When they announced the winner, Bobby Bones, we looked at each other in confusion.
While on vacation recently, we had a “chill night” with the kids, snuggled in early with each other and some fuzzy socks, got yummy room service and watched a little TV. This night, we happened to catch the finale of “Dancing with the Stars.”
And while I tend to be judgy in many ways (not proudly, but grab a cocktail and we can chat because it is funny), we are what you might call “a dancing family.” I danced in competition and on stage in theatre through college, and both of my daughters are in dance and performance now. Frankly, getting “our groove on” is a regular pastime here in the Phillips house. (The Tall One, aka Ian, is very supportive by being a patient audience of one and dancing along by nodding his head. Champion head nodder, that one is.)
Being the dancers/head nodders we are, we know a thing or two about the art of dance. Most of the performers were simply incredible on the show’s finale… like best-broadway-show-I’ve-ever-seen incredible.
The winner Bobby, on the other hand, wasn’t. He was charming and entertaining but kind of a terrible dancer.
And “the internet” freaked out when he won.
So, how did this happen?
Well, you see, Bobby Bones already had an audience. He is a nationally syndicated country talk show host who reaches millions each week on XM Radio. And DWTS (the hip way to refer to the show by me and octogenarians across Nebraska) is not merely a display of dance. It is a popularity contest. While the judges’ scores matter, votes from the public matter more.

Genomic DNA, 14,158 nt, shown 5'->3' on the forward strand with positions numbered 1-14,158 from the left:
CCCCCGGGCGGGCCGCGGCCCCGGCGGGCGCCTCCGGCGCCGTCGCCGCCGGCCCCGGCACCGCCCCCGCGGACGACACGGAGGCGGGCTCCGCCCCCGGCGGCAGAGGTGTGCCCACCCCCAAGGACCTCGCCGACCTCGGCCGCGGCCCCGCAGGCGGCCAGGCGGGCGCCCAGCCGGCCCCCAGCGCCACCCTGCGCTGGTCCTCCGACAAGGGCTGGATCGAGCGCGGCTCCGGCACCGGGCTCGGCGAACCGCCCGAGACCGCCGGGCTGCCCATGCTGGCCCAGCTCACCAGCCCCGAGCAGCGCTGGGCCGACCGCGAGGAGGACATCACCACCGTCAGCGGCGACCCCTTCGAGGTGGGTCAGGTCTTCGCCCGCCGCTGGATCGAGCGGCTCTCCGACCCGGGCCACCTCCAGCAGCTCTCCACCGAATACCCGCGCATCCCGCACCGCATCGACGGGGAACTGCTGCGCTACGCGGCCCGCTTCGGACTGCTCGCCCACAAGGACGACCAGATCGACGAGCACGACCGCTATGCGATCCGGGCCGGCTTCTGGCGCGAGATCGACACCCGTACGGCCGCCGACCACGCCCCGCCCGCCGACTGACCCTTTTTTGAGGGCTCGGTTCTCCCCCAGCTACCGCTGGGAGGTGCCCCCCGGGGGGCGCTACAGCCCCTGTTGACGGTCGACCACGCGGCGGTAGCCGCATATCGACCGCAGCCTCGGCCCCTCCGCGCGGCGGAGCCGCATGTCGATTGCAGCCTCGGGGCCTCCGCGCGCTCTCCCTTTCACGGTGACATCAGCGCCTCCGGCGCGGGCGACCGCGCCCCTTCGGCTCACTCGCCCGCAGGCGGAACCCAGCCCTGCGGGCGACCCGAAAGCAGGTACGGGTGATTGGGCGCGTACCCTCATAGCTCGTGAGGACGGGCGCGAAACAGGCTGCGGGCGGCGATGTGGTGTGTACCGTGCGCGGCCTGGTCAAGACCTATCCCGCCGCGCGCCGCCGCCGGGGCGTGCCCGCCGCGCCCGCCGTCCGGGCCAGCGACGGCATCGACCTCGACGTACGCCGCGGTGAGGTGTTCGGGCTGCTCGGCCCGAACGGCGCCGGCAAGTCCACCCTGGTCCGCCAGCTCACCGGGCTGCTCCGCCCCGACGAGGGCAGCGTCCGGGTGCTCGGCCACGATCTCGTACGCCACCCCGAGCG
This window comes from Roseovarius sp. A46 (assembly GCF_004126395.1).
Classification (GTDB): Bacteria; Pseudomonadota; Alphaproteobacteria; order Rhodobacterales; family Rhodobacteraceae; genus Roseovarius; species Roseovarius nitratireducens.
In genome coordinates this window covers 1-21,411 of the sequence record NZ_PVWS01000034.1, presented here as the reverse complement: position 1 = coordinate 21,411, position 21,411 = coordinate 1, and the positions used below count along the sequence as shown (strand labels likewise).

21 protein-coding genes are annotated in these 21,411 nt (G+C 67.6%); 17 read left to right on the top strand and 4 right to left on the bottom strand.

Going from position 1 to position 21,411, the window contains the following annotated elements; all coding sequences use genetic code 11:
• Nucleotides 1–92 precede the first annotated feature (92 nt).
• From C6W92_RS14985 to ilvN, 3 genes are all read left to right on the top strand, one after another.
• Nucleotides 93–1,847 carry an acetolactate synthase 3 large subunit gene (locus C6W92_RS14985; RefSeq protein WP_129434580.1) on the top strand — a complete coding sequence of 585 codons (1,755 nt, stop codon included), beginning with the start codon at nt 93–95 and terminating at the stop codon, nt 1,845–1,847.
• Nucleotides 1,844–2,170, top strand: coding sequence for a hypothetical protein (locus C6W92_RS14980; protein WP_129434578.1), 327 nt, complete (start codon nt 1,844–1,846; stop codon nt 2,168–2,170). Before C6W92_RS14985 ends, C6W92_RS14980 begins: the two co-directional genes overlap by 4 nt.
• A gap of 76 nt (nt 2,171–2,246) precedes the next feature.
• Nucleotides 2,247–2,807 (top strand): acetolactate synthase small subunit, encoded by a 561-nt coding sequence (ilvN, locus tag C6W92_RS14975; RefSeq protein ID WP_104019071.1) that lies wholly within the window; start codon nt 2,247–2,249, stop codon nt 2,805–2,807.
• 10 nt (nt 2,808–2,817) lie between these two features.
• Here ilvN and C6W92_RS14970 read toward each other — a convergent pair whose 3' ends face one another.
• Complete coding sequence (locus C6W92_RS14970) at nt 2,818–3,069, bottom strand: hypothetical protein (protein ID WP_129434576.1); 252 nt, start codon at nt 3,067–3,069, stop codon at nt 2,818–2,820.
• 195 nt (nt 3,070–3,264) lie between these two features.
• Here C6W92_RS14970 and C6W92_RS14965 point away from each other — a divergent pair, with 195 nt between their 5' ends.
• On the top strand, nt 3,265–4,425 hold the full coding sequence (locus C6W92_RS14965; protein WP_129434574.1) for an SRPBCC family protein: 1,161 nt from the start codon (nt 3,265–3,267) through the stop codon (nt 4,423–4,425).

Bobby was the only finalist with a built-in audience and following, so he won.
While that may upset people, even you might want to be different, this is how pop culture and marketing work. Those with the biggest audience win. It isn’t based on who has the best product, or does the greatest work. It is who you are and the size of your tribe.
Look at Kylie Jenner, who is reportedly worth a billion dollars and was named one of America’s richest self-made women by Forbes. Her Lip Kit cosmetic business is estimated to be worth $800 million after only launching two years ago. Is her makeup the best of all makeup out there? Of course not, it’s that she has the biggest audience of raving fans.
How does this impact you?
If you are spending all of your time on craft and none on audience building, you can’t grow your business. Just think about all the great books written that never sell…
On the other hand, if you grow your audience first, and then sell your product, you are setting yourself up for success.
But Kim, that’s going to take for freaking ever…
I get it that the process might seem overwhelming. I started with 350 “friends” on Facebook and it took time to get to the 1 million+ reach I have now.
But the power of an audience is a-may-zing. We can send out promotions and within minutes people sign up to take a new course or attend an event. It’s like having a built-in cash machine, but better because this one changes lives.
My friend, the thing is, unless you start, your audience will never grow. Any day that you delay is another day later that you just made yourself wait to reach your goal.
Get started right now with our free 10,000+ fans challenge at 3daysto10k.com.
Build that audience, grow your tribe, change lives and get paid to do what you love.
Meanwhile… I’ll be over here dancing…